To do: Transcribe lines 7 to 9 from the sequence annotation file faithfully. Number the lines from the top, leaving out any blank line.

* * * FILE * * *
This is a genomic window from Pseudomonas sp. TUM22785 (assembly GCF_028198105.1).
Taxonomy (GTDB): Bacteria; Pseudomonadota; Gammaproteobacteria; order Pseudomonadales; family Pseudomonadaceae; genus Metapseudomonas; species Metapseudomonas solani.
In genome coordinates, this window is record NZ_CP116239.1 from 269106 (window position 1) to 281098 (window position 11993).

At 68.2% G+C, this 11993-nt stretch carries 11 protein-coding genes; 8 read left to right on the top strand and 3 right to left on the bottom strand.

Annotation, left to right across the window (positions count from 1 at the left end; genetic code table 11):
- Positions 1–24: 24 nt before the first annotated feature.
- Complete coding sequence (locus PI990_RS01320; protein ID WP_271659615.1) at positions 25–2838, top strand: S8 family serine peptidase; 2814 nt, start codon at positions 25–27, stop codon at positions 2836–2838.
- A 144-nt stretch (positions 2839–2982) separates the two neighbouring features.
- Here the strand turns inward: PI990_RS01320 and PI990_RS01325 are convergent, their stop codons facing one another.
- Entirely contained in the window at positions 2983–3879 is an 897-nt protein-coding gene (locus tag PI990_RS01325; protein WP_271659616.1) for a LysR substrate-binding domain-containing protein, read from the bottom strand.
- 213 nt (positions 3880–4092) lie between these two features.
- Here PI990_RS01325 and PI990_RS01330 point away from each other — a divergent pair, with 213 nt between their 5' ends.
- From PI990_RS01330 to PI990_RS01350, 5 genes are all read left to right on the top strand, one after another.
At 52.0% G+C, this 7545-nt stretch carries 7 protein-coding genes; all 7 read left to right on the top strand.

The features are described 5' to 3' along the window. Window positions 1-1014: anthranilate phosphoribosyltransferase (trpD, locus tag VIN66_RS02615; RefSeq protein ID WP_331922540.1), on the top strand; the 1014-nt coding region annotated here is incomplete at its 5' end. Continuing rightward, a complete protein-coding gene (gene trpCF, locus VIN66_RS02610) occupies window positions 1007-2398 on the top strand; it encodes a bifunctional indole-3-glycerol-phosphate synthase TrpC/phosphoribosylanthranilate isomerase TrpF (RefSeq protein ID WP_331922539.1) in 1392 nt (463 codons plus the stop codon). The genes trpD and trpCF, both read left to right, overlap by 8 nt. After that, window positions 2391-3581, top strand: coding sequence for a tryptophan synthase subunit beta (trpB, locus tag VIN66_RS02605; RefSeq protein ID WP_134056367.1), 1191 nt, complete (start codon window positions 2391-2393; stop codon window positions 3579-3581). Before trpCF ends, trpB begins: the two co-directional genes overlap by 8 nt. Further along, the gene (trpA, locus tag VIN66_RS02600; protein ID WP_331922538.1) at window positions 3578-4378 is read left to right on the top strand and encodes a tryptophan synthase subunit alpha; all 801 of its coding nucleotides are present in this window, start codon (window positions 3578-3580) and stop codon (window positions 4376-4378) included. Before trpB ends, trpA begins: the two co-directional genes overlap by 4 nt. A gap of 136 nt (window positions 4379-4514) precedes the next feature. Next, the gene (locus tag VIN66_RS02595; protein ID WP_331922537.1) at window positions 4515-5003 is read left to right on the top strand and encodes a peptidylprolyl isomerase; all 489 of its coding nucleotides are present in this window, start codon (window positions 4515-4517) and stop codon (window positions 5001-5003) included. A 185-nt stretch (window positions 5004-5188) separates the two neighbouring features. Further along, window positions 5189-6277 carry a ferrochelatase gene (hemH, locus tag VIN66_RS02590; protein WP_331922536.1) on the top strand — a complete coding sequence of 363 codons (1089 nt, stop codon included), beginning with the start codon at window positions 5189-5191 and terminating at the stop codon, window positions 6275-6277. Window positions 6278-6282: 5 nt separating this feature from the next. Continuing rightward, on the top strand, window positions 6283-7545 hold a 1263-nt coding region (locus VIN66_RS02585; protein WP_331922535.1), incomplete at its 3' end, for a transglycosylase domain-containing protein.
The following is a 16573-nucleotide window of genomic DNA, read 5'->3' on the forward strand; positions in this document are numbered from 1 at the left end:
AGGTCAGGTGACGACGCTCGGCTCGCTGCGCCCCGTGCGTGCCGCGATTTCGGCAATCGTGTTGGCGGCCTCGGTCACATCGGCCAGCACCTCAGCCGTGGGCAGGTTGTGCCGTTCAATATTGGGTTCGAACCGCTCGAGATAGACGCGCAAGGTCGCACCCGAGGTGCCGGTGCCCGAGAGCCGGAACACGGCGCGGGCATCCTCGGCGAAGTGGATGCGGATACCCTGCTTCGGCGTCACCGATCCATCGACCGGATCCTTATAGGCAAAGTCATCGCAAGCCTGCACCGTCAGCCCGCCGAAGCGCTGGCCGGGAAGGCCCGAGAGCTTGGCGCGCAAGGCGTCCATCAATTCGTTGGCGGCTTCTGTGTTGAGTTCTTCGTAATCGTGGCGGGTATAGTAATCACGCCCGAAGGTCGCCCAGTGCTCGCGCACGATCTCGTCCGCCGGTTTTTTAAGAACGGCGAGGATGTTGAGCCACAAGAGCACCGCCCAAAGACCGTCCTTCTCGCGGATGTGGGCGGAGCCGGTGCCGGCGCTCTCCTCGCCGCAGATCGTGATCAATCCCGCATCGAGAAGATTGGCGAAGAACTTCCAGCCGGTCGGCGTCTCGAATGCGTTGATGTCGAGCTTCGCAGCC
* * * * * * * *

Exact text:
- Complete coding sequence (locus PI990_RS01320; protein ID WP_271659615.1) at positions 25–2838, top strand: S8 family serine peptidase; 2814 nt, start codon at positions 25–27, stop codon at positions 2836–2838.
- A 144-nt stretch (positions 2839–2982) separates the two neighbouring features.
- Here the strand turns inward: PI990_RS01320 and PI990_RS01325 are convergent, their stop codons facing one another.